“We should reach out to other agencies and offer our help and ask if there’s anything we should know” about possible campaign finance violations they have uncovered, Weintraub said during the commission meeting.

Hunter: ‘No Intention of Calling Bob Mueller’

Caroline Hunter, the FEC’s Republican vice chairwoman, said it wasn’t the proper role of the FEC to get involved in other agencies’ efforts.

“I have no intention of calling up Bob Mueller and asking if he needs my help or asking what he’s working on,” Hunter said, referring to the special counsel appointed to conduct a Justice Department criminal investigation of possible violations related to the Trump campaign and Russia.

Hunter said the Justice Department historically hasn’t been interested in consulting with the FEC. She noted that she and others at the agency disagreed with a DOJ decision to prosecute former Sen. John Edwards (D-N.C.) but weren’t consulted. Edwards was acquitted in a 2012 criminal case following a federal court trial on charges that he received illegal campaign contributions in the form of payments to his mistress.

Trump Jr. Meeting Spurs Interest

The FEC commissioners agreed earlier this year to expedite handling of enforcement cases dealing with alleged foreign influence, but no new foreign influence cases have been revealed by the FEC so far this year.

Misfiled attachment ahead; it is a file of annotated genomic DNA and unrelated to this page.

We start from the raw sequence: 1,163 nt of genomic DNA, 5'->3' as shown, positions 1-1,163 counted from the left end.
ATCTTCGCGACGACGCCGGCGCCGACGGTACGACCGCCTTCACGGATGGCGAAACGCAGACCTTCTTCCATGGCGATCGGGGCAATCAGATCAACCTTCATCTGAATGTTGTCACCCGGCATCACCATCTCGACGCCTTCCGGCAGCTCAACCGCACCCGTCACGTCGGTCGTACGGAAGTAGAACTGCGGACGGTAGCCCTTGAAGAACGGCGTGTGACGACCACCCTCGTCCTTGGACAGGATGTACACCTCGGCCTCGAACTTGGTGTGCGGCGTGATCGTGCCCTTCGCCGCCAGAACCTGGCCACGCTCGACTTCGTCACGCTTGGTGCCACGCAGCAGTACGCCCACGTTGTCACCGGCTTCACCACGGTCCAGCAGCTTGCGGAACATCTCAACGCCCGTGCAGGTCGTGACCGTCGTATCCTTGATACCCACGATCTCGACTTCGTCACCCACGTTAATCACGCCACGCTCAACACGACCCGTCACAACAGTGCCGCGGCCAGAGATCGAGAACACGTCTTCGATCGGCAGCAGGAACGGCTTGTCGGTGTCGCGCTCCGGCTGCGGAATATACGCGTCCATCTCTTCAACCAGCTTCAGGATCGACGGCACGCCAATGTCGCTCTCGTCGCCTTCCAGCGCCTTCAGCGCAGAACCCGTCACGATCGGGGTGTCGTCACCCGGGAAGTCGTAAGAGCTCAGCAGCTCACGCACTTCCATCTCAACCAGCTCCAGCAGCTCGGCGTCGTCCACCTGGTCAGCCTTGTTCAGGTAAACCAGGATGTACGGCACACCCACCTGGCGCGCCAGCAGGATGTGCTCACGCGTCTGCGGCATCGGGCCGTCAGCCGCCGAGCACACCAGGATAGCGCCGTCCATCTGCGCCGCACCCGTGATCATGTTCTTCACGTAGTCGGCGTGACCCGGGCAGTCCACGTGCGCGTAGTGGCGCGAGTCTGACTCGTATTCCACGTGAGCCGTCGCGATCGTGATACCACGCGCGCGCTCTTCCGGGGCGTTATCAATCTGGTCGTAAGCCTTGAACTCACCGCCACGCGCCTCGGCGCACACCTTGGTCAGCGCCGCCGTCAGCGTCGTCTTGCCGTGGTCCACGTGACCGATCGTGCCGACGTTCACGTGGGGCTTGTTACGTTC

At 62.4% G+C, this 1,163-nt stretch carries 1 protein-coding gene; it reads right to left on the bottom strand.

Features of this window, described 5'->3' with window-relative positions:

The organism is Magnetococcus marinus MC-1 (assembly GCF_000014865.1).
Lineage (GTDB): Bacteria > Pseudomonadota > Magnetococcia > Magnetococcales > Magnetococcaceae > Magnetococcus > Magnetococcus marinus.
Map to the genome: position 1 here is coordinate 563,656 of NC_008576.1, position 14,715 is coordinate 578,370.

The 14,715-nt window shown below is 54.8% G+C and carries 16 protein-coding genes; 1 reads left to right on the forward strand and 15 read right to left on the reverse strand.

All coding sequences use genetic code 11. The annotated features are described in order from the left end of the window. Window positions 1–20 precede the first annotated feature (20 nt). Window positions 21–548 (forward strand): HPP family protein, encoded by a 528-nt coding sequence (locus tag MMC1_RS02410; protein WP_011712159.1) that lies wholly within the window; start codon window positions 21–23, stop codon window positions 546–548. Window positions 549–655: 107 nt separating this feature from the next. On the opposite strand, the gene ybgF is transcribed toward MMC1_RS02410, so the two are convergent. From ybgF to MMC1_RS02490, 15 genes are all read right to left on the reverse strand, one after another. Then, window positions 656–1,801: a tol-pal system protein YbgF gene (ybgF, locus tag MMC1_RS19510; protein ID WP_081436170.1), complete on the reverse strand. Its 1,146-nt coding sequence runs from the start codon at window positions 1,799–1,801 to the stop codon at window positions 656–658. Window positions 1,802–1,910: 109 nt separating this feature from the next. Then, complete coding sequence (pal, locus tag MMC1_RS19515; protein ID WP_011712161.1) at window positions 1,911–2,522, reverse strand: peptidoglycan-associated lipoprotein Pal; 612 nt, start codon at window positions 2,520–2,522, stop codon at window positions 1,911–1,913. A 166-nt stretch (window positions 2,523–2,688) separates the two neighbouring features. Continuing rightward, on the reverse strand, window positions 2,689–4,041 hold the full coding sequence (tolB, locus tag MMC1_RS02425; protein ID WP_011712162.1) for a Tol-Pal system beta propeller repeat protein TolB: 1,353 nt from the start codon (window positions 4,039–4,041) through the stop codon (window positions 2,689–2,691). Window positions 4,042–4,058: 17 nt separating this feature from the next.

Interest in the possible campaign finance violations related to the Trump-Russia matter was heightened recently with reports that the president’s son, Donald Trump Jr., agreed to meet with a Kremlin-linked Russian attorney, Natalia Veselnitskaya.

The meeting, which the president’s son-in-law Jared Kushner and then-campaign manager Paul Manafort also attended, occurred after Trump Jr. received an email from an associate who said it would yield “documents and information that would incriminate Hillary and her dealings with Russia and would be very useful to your father.”

Following reports of the meeting, new complaints were filed with the FEC and with Mueller by the watchdog group Common Cause. Follow-up complaints were filed July 13 by Common Cause and other nonprofits—Democracy 21 and the Campaign Legal Center. The complaints charged that the agreement to hold a meeting with the Russian lawyer could represent an illegal solicitation of a campaign contribution in the form of promised information supposedly damaging to Democrat Hillary Clinton, Trump’s opponent in the 2016 presidential race.

Trump Jr. said subsequently that the meeting amounted to “nothing.”

Brendan Fischer, director of the Campaign Legal Center’s FEC program, said in a statement: “The evidence is clear that Don Jr. knew that the offer of opposition campaign research came from the Russian government, and the law is clear that giving such valuable research for free would have been a contribution to the Trump campaign.”

Others have argued that campaign finance law and FEC precedents aren’t clear about what type of information is valuable enough to count as a campaign contribution.

To contact the reporter on this story: Kenneth P. Doyle in Washington at

To contact the editor responsible for this story: Paul Hendrie at